There were many fabulous-sounding choices--from gourmet sandwiches to roasted beet salad to all kinds of steaks. We started with PEI mussels which were served in a delicious better/herb broth with a piece of toast to soak up the juices. Being a huge lamb lover (I eat it probably 1 out of every 3 times we go out to dinner), I was happy to hear that they had a rack of lamb special served with braised cabbage and brussels sprouts and roasted sweet potatoes. D had the Arctic Char (he loves all things Icelandic/Scandinavian). My lamb was delicious and I think D was a bit embarrassed when I separated the bones and started gnawing on them after I had finished most of the meat. I had a Malbec that was specially selected to pair with the lamb. After dinner we had port and coffee, during which time we watched and listened as others in the restaurant ran up to the bar to check out what was happening in the Red Sox World Series game.
Sunday was also a moderately busy day for me. D and I organized some things on the shelves in the basement and decided there were some more items we could part with. I also went through my closets and pulled out some stuff to try to consign and some to donate. D mowed the lawn while I worked on a project handblock printing onesies and dish towels (I'll post on this later). Then D and I spent about 1/2 hour laying in the hammock in the warm sun (until the sun went behind the trees and the breeze became too cool).
After "hammock time" I set to work making dinner--chicken with 40 cloves of garlic from the Joy of Cooking. I originally consulted Joy just for the minutes per pound for a roast chicken, but found the garlic recipe which called for lots of dried herbs and garlic. I have a whole deck covered in fresh herbs that we need to eat up so I thought this would be a perfect recipe. Basically, I basted the chicken with olive oil, rubbed under the skin with fresh chopped herbs and salt and pepper, seasoned the cavity and stuffed it with whole fresh herbs (sage, rosemary and thyme) and a quartered lemon. Then I put the chicken in a covered casserole, added some chicken broth and white wine, and all of the peeled cloves of garlic from 3 heads! The covered casserole went in a 375 oven for 25 minutes, then the cover was removed, the temp increased to 450 and the timer set for 35 more minutes of cooking.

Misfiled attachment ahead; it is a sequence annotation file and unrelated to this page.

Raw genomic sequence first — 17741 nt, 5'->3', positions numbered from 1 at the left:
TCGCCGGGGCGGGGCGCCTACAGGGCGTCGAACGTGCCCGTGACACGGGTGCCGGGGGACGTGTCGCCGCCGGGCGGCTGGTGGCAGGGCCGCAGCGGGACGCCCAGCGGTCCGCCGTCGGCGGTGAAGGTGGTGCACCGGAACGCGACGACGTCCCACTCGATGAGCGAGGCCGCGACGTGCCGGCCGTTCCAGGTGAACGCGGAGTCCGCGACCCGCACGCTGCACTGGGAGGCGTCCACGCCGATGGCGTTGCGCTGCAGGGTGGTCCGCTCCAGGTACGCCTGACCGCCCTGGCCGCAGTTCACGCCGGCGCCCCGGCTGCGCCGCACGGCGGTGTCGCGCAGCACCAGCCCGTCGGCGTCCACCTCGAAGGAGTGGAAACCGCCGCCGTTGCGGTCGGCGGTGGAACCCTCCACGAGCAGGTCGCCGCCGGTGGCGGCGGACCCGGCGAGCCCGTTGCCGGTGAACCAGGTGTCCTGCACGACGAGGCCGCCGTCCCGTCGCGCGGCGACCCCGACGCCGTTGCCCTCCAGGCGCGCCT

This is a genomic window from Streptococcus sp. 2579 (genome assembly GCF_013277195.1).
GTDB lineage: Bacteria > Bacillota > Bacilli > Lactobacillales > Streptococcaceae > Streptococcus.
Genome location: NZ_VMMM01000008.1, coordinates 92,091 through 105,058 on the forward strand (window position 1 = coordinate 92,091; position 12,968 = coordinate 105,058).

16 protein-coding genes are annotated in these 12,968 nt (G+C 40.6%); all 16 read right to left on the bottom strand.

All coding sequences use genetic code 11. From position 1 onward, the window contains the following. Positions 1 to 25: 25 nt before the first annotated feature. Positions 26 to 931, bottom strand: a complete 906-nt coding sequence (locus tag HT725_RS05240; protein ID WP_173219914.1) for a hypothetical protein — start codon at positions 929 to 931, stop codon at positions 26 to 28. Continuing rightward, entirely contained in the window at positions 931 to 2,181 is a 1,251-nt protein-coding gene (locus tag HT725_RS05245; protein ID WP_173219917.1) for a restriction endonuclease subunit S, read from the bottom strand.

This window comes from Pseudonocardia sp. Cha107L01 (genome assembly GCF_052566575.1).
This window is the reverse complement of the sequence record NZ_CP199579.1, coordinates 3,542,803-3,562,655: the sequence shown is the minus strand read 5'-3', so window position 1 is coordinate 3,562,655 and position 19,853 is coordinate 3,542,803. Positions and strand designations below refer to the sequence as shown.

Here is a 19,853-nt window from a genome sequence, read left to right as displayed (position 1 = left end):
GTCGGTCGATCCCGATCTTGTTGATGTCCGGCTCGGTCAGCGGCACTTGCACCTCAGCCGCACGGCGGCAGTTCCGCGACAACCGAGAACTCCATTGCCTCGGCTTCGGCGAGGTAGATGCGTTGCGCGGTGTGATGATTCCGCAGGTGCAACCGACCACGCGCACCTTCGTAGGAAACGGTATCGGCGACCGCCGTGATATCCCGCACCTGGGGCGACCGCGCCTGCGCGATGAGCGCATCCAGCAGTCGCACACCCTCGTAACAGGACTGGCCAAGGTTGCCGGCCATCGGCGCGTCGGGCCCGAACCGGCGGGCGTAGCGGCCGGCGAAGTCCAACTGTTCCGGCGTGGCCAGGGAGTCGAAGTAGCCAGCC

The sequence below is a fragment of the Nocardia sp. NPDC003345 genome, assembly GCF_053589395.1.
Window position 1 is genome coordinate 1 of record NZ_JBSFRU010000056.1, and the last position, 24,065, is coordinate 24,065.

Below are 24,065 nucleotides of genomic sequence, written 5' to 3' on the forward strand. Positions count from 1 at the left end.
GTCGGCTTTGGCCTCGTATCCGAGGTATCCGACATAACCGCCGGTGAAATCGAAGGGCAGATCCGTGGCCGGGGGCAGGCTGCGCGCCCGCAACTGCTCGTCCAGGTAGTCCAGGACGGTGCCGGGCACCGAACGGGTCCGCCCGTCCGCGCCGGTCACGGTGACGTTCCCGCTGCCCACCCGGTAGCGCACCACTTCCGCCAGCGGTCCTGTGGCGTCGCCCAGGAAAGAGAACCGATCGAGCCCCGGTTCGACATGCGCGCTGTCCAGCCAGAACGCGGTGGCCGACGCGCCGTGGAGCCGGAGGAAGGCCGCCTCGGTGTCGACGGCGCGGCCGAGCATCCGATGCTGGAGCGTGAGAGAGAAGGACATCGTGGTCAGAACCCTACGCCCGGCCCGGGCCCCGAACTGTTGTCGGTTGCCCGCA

While the chicken was cooking I boiled potatoes for garlic mashed potatoes (with the garlic from the chicken). I also cut open 2 sugar pumpkins, saved the seeds on a cookie sheet for roasting later, and roasted the pumpkin pieces. Not sure yet what I'm going to do with the roasted pumpkin. A few weeks ago I made roasted pumpkin risotto which was quite good. I may make that again, or pumpkin soup.
When the chicken was done it smelled heavenly. I removed it onto a platter and added the garlic to the mashed potatoes. I then strained the cooking liquid into a bowl and added some hot chicken broth to thin the sauce down a little. The flavor was great. After dinner I picked all of the remaining meat off the chicken and then put all of the carcass pieces into the slow cooker along with a quartered onion, 3 celery stalks, 2 carrots, the herbs that were in the chicken cavity, and a handful of fresh parsley. This morning I strained that and will make soup with it tomorrow night for dinner.
It was a full weekend that also included watching the Red Sox win the World Series for the 2nd time in 3 years. While I watched the Sox I finished my knitting project for my swap partner. Hopefully I'll get the box in the mail to her tomorrow.